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Importance of keen eyes and an appreciation of heritage

October 06, 2017

Dr. Dirk Kotze is known to many in the Peace Region as a psychiatrist, and less so as the catalyst for the discovery of a fossil bone.

At the end of August Dr. Kotze’s aunt, Ms. Sue Orchard, was visiting from New Zealand. She is an avid rock-hound, and therefore was very interested in all the recent discoveries in the Peace Region. Dr. Kotze and his wife, Ms. Nicky Taylor, decided to give Ms. Orchard a tour of the region with a focus on fossils.

Day 1 involved a visit to the Philip J. Currie Dinosaur Museum outside Wembley. On Day 2 they visited the Dinosaur Discovery Gallery in Tumbler Ridge, signed up for a tour to the dinosaur footprint site at Cabin Pool on Flatbed Creek, and learned more about the region’s palaeontology.

Fired up by these experiences, they decided to explore on their own on Day 3, keeping an eye out for interesting rocks and fossils. Not long after heading out, Ms. Taylor spotted what looked like a piece of fossilized bone.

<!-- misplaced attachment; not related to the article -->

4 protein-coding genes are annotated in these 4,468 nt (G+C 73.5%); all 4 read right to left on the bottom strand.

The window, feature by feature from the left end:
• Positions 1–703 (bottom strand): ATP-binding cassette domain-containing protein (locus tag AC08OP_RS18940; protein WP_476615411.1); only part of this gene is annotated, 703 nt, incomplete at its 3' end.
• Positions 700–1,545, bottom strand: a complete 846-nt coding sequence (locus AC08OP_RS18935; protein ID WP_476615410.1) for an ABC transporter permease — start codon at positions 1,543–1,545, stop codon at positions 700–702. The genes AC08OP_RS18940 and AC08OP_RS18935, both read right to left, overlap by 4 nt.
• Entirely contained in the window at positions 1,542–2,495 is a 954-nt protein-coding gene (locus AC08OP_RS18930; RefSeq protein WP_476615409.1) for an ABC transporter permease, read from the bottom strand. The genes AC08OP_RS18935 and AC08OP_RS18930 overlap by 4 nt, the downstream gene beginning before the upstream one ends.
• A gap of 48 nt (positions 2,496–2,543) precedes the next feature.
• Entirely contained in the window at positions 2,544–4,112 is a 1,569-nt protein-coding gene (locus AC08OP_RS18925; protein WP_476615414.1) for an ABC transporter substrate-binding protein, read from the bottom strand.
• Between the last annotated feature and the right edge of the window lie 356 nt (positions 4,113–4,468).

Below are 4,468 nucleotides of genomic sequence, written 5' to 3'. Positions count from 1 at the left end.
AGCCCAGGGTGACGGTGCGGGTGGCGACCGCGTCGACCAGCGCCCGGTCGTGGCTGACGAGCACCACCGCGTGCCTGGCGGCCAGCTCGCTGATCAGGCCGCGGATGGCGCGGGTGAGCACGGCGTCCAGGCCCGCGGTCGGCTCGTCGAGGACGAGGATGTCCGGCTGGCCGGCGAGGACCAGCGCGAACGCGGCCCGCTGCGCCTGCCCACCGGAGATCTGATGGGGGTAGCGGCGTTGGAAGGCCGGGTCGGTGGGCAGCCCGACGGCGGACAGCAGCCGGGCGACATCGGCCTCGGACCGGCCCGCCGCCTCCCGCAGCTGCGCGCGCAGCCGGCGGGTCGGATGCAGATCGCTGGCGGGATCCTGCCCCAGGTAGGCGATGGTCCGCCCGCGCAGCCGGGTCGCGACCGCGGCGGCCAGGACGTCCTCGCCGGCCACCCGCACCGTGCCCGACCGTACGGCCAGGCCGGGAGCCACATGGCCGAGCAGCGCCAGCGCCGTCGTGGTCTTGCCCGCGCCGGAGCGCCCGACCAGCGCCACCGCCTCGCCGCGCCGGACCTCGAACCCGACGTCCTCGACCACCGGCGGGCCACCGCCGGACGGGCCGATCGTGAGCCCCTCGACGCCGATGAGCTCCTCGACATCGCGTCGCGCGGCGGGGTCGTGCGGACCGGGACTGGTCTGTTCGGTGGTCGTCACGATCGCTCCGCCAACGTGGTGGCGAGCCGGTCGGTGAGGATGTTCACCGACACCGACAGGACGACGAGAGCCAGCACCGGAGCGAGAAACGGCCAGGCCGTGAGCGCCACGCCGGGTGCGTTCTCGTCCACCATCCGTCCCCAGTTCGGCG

Dirk Kotze and his aunt Sue Orchard with the bone

She explains: “I would have thought nothing of it normally. I would probably even have ignored it, but given our experiences the previous two days it was of a lot more interest. I pointed it out to the other two, and Sue picked it up. It was much heavier than we anticipated.”

The group then did the right things: they noted the exact location and took photos, after which Dr. Kotze contacted his medical colleague Dr. Charles Helm in Tumbler Ridge and thus the Peace Region Palaeontology Research Centre (PRPRC, the research arm of the TRMF).

PRPRC palaeontologists Dr. Richard McCrea and Dr. Lisa Buckley were able to examine the specimen in September. It is indeed of considerable interest, and unlike anything that has been reported from the region up until now. Initial opinions are that it does not look like a Pleistocene (Ice Ages) bone, but is more likely from the Cretaceous Period from a marine deposit – in other words, it belongs to an ocean-dwelling reptile, not a land animal like the dinosaurs. Details will emerge after further study and consultation, after which this will become a suitable specimen for exhibition in the Dinosaur Discovery Gallery in Tumbler Ridge, where it can be enjoyed by all British Columbians and visitors to our province.

Such discoveries emphasize the benefits of keen pairs of eyes, and of reporting these critically important examples of our distant heritage to the scientific experts we are fortunate to have right here in the Peace Region.


For further information please contact:

Dr. Richard T. McCrea: 250 242 3466 or rtmccrea@prprc.com
Dr. Lisa G. Buckley: 250 242 3466 or lgbuckley@prprc.com